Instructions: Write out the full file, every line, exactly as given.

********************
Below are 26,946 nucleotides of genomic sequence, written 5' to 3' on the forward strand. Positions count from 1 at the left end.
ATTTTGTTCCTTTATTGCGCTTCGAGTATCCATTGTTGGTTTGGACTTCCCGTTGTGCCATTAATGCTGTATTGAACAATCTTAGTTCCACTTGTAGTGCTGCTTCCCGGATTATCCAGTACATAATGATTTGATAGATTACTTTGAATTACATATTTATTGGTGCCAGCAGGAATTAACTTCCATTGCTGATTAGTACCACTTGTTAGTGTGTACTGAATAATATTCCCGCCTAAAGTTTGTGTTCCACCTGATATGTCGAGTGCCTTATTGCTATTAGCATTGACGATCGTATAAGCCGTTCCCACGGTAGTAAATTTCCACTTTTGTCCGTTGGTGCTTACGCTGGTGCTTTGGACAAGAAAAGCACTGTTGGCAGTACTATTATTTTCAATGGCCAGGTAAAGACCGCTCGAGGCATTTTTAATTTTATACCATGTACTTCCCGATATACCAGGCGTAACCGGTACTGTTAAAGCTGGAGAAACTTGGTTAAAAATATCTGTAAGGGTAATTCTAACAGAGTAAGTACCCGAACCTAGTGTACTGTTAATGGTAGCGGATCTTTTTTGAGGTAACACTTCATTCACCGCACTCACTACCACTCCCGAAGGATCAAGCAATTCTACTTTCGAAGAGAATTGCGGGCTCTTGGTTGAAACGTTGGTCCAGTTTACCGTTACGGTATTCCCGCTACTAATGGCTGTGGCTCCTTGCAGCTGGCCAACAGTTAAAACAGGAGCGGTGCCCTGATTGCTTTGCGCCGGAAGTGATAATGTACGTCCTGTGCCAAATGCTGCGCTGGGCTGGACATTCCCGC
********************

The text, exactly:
Below are 26,946 nucleotides of genomic sequence, written 5' to 3' on the forward strand. Positions count from 1 at the left end.
ATTTTGTTCCTTTATTGCGCTTCGAGTATCCATTGTTGGTTTGGACTTCCCGTTGTGCCATTAATGCTGTATTGAACAATCTTAGTTCCACTTGTAGTGCTGCTTCCCGGATTATCCAGTACATAATGATTTGATAGATTACTTTGAATTACATATTTATTGGTGCCAGCAGGAATTAACTTCCATTGCTGATTAGTACCACTTGTTAGTGTGTACTGAATAATATTCCCGCCTAAAGTTTGTGTTCCACCTGATATGTCGAGTGCCTTATTGCTATTAGCATTGACGATCGTATAAGCCGTTCCCACGGTAGTAAATTTCCACTTTTGTCCGTTGGTGCTTACGCTGGTGCTTTGGACAAGAAAAGCACTGTTGGCAGTACTATTATTTTCAATGGCCAGGTAAAGACCGCTCGAGGCATTTTTAATTTTATACCATGTACTTCCCGATATACCAGGCGTAACCGGTACTGTTAAAGCTGGAGAAACTTGGTTAAAAATATCTGTAAGGGTAATTCTAACAGAGTAAGTACCCGAACCTAGTGTACTGTTAATGGTAGCGGATCTTTTTTGAGGTAACACTTCATTCACCGCACTCACTACCACTCCCGAAGGATCAAGCAATTCTACTTTCGAAGAGAATTGCGGGCTCTTGGTTGAAACGTTGGTCCAGTTTACCGTTACGGTATTCCCGCTACTAATGGCTGTGGCTCCTTGCAGCTGGCCAACAGTTAAAACAGGAGCGGTGCCCTGATTGCTTTGCGCCGGAAGTGATAATGTACGTCCTGTGCCAAATGCTGCGCTGGGCTGGACATTCCCGC